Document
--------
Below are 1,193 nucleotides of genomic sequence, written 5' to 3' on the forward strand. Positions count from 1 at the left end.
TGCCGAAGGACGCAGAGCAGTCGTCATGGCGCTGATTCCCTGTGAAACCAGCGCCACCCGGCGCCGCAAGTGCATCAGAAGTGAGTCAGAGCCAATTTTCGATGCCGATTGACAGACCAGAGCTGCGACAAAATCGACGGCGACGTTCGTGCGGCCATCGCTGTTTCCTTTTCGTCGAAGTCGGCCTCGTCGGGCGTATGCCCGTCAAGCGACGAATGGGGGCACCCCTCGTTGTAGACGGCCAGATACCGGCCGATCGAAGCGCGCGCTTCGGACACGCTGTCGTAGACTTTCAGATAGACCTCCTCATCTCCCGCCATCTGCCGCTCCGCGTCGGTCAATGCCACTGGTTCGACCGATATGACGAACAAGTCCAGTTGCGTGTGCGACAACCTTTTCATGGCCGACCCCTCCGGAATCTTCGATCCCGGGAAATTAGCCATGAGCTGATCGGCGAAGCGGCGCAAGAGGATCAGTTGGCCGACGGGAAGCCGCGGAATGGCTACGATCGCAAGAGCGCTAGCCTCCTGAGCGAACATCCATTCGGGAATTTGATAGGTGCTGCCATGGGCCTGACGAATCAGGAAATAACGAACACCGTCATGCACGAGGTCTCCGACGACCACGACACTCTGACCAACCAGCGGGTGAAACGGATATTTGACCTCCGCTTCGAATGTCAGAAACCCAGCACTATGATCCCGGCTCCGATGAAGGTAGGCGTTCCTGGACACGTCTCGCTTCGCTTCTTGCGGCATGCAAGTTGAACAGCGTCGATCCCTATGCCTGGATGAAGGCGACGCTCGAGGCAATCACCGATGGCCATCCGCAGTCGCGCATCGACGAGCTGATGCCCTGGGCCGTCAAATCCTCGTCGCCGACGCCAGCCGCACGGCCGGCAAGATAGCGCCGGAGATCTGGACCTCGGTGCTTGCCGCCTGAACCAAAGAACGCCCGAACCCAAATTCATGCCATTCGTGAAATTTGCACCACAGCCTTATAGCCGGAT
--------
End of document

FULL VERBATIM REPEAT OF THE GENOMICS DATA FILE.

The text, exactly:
Below are 1,193 nucleotides of genomic sequence, written 5' to 3' on the forward strand. Positions count from 1 at the left end.
TGCCGAAGGACGCAGAGCAGTCGTCATGGCGCTGATTCCCTGTGAAACCAGCGCCACCCGGCGCCGCAAGTGCATCAGAAGTGAGTCAGAGCCAATTTTCGATGCCGATTGACAGACCAGAGCTGCGACAAAATCGACGGCGACGTTCGTGCGGCCATCGCTGTTTCCTTTTCGTCGAAGTCGGCCTCGTCGGGCGTATGCCCGTCAAGCGACGAATGGGGGCACCCCTCGTTGTAGACGGCCAGATACCGGCCGATCGAAGCGCGCGCTTCGGACACGCTGTCGTAGACTTTCAGATAGACCTCCTCATCTCCCGCCATCTGCCGCTCCGCGTCGGTCAATGCCACTGGTTCGACCGATATGACGAACAAGTCCAGTTGCGTGTGCGACAACCTTTTCATGGCCGACCCCTCCGGAATCTTCGATCCCGGGAAATTAGCCATGAGCTGATCGGCGAAGCGGCGCAAGAGGATCAGTTGGCCGACGGGAAGCCGCGGAATGGCTACGATCGCAAGAGCGCTAGCCTCCTGAGCGAACATCCATTCGGGAATTTGATAGGTGCTGCCATGGGCCTGACGAATCAGGAAATAACGAACACCGTCATGCACGAGGTCTCCGACGACCACGACACTCTGACCAACCAGCGGGTGAAACGGATATTTGACCTCCGCTTCGAATGTCAGAAACCCAGCACTATGATCCCGGCTCCGATGAAGGTAGGCGTTCCTGGACACGTCTCGCTTCGCTTCTTGCGGCATGCAAGTTGAACAGCGTCGATCCCTATGCCTGGATGAAGGCGACGCTCGAGGCAATCACCGATGGCCATCCGCAGTCGCGCATCGACGAGCTGATGCCCTGGGCCGTCAAATCCTCGTCGCCGACGCCAGCCGCACGGCCGGCAAGATAGCGCCGGAGATCTGGACCTCGGTGCTTGCCGCCTGAACCAAAGAACGCCCGAACCCAAATTCATGCCATTCGTGAAATTTGCACCACAGCCTTATAGCCGGAT